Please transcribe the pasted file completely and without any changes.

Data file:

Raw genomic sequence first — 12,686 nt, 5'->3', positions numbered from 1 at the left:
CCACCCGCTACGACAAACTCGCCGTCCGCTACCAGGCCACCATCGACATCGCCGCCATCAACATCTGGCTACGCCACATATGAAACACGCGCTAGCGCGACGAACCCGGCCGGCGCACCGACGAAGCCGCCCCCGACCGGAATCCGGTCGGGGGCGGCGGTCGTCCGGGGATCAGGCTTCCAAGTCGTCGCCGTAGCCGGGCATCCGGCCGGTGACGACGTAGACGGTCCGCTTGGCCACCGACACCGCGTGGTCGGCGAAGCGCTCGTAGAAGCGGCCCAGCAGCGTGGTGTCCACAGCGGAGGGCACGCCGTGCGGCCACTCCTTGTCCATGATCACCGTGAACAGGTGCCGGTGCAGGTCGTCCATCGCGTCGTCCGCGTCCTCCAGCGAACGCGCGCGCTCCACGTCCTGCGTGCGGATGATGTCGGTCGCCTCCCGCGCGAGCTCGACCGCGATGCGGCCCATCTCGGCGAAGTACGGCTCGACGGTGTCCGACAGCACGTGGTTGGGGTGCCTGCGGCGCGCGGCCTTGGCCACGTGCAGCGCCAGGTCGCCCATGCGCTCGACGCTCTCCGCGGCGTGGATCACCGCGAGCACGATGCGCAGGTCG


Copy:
Raw genomic sequence first — 12,686 nt, 5'->3', positions numbered from 1 at the left:
CCACCCGCTACGACAAACTCGCCGTCCGCTACCAGGCCACCATCGACATCGCCGCCATCAACATCTGGCTACGCCACATATGAAACACGCGCTAGCGCGACGAACCCGGCCGGCGCACCGACGAAGCCGCCCCCGACCGGAATCCGGTCGGGGGCGGCGGTCGTCCGGGGATCAGGCTTCCAAGTCGTCGCCGTAGCCGGGCATCCGGCCGGTGACGACGTAGACGGTCCGCTTGGCCACCGACACCGCGTGGTCGGCGAAGCGCTCGTAGAAGCGGCCCAGCAGCGTGGTGTCCACAGCGGAGGGCACGCCGTGCGGCCACTCCTTGTCCATGATCACCGTGAACAGGTGCCGGTGCAGGTCGTCCATCGCGTCGTCCGCGTCCTCCAGCGAACGCGCGCGCTCCACGTCCTGCGTGCGGATGATGTCGGTCGCCTCCCGCGCGAGCTCGACCGCGATGCGGCCCATCTCGGCGAAGTACGGCTCGACGGTGTCCGACAGCACGTGGTTGGGGTGCCTGCGGCGCGCGGCCTTGGCCACGTGCAGCGCCAGGTCGCCCATGCGCTCGACGCTCTCCGCGGCGTGGATCACCGCGAGCACGATGCGCAGGTCG